The music box crafting and the Venetian glass exhibits were all pleasant ways to spend a day about the city while waiting for nightfall. But… spend a single night in Otaru and you’ll have wished you had taken your entire Yuki Matsuri experience and traded it in for more time in the Snow Light Festival. By a stroke of pure accident, Siri was unable to direct me to the main Snow Light show by the Otaru Unga (Otaru Canal). Instead I found myself meandering along snowlit mazes, descending giant snow slides (twice), and really feeling the spirit of the festival with the locals. The whole experience felt as surreal as accidentally stumbling upon a the land of spirits, imps, and demons. It’s a very fantastical atmosphere, one that I would take a whole week to experience if given the chance again.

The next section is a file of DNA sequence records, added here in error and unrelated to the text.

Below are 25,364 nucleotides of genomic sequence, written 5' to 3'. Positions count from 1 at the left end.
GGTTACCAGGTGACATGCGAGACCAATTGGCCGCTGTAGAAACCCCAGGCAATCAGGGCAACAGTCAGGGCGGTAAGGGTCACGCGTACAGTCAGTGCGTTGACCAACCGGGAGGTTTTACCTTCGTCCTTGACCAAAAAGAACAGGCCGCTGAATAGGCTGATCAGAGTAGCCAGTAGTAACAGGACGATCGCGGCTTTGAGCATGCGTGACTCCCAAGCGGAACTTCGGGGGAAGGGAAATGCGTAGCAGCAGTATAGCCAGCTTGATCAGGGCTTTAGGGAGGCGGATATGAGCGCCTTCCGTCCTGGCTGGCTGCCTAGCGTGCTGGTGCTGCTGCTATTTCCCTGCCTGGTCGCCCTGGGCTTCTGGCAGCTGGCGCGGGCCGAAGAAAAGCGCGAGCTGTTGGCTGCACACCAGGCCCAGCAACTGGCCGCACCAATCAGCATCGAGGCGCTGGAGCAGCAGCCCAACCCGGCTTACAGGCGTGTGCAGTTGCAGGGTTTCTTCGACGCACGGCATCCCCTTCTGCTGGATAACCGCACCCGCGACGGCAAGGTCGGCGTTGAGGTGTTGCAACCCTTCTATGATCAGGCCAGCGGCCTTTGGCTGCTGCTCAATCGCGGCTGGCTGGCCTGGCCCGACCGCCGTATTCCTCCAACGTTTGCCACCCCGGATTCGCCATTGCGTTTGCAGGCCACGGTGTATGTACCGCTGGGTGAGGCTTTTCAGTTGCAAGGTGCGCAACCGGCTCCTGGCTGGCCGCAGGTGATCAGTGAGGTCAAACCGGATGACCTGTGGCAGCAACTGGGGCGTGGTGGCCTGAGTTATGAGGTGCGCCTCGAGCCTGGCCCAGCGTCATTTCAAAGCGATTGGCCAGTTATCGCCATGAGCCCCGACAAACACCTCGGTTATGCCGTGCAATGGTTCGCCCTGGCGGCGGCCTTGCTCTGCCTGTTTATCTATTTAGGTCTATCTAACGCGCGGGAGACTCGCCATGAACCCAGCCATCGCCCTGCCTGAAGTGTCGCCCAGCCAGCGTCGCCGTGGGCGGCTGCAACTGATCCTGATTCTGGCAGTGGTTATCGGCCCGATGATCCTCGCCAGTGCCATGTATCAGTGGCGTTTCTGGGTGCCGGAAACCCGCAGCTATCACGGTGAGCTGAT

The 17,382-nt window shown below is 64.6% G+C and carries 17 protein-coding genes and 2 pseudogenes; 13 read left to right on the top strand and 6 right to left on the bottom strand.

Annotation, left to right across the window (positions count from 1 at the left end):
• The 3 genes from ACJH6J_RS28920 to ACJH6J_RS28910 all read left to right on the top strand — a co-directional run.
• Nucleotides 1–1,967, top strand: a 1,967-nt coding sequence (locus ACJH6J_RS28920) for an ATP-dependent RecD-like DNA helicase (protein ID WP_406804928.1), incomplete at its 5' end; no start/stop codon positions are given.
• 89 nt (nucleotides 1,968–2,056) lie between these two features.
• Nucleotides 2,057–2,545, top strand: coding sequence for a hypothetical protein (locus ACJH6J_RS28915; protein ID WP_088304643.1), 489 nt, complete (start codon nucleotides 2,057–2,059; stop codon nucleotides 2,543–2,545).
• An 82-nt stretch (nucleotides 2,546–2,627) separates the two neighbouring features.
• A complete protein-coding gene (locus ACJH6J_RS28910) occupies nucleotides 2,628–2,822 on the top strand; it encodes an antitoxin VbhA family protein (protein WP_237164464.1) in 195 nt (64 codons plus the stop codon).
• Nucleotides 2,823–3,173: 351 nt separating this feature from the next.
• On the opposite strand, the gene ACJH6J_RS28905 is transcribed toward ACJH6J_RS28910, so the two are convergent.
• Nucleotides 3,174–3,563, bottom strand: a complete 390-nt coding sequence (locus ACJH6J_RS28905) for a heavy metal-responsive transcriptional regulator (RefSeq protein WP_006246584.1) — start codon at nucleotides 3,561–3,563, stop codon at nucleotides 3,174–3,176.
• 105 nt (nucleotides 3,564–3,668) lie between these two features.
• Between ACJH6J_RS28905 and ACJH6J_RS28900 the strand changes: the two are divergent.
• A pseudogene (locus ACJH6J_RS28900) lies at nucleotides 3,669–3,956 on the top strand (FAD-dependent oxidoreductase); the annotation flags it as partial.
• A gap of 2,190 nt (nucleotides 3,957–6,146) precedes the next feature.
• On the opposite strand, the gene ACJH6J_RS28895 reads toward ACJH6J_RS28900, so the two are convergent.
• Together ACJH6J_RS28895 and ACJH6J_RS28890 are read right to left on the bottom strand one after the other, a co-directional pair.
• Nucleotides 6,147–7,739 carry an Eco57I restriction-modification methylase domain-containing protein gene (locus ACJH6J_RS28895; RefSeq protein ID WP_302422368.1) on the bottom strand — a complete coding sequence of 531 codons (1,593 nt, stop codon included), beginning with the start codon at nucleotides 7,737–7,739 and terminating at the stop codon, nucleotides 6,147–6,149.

Cinnamon Tea and The Great Snow Writing Challenge

Image Source: Wallpapers AM

Image Source: Wallpapers AM

INGREDIENTS:

2-3 sticks of cinnamon

Pot full of water

1-2 cups of ice cold water

Loving friends

Optional: yuzu or lemon; honey

DIRECTIONS:

1. Fill a pot with water and add 2-3 sticks of cinnamon. Do not cover. Turn on heat to medium high.

2. Bring water to boil. Water should have a bit of foam as it rises to the top of the pot. Add 1-2 cups of ice cold water and lower temperature to medium. Allow contents to brew until water begins to boil again. Shut off heat right away. Serve cinnamon tea with lemon or yuzu and a teaspoon of honey.